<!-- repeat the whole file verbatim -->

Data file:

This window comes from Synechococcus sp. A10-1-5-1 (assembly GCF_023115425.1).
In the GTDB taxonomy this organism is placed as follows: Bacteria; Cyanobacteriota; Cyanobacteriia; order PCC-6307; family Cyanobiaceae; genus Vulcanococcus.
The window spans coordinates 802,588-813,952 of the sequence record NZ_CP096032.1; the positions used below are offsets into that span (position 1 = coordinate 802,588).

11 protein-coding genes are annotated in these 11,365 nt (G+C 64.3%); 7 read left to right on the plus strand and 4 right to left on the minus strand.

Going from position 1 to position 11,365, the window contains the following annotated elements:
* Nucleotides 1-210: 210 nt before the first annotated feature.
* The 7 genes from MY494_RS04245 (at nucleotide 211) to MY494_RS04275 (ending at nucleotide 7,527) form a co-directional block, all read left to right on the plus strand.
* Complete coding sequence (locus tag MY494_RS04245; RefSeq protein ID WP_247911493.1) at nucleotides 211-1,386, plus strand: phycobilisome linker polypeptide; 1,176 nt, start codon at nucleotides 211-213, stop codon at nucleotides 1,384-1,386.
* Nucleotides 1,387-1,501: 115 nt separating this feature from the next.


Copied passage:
This window comes from Synechococcus sp. A10-1-5-1 (assembly GCF_023115425.1).
In the GTDB taxonomy this organism is placed as follows: Bacteria; Cyanobacteriota; Cyanobacteriia; order PCC-6307; family Cyanobiaceae; genus Vulcanococcus.
The window spans coordinates 802,588-813,952 of the sequence record NZ_CP096032.1; the positions used below are offsets into that span (position 1 = coordinate 802,588).

11 protein-coding genes are annotated in these 11,365 nt (G+C 64.3%); 7 read left to right on the plus strand and 4 right to left on the minus strand.

Going from position 1 to position 11,365, the window contains the following annotated elements:
* Nucleotides 1-210: 210 nt before the first annotated feature.
* The 7 genes from MY494_RS04245 (at nucleotide 211) to MY494_RS04275 (ending at nucleotide 7,527) form a co-directional block, all read left to right on the plus strand.
* Complete coding sequence (locus tag MY494_RS04245; RefSeq protein ID WP_247911493.1) at nucleotides 211-1,386, plus strand: phycobilisome linker polypeptide; 1,176 nt, start codon at nucleotides 211-213, stop codon at nucleotides 1,384-1,386.
* Nucleotides 1,387-1,501: 115 nt separating this feature from the next.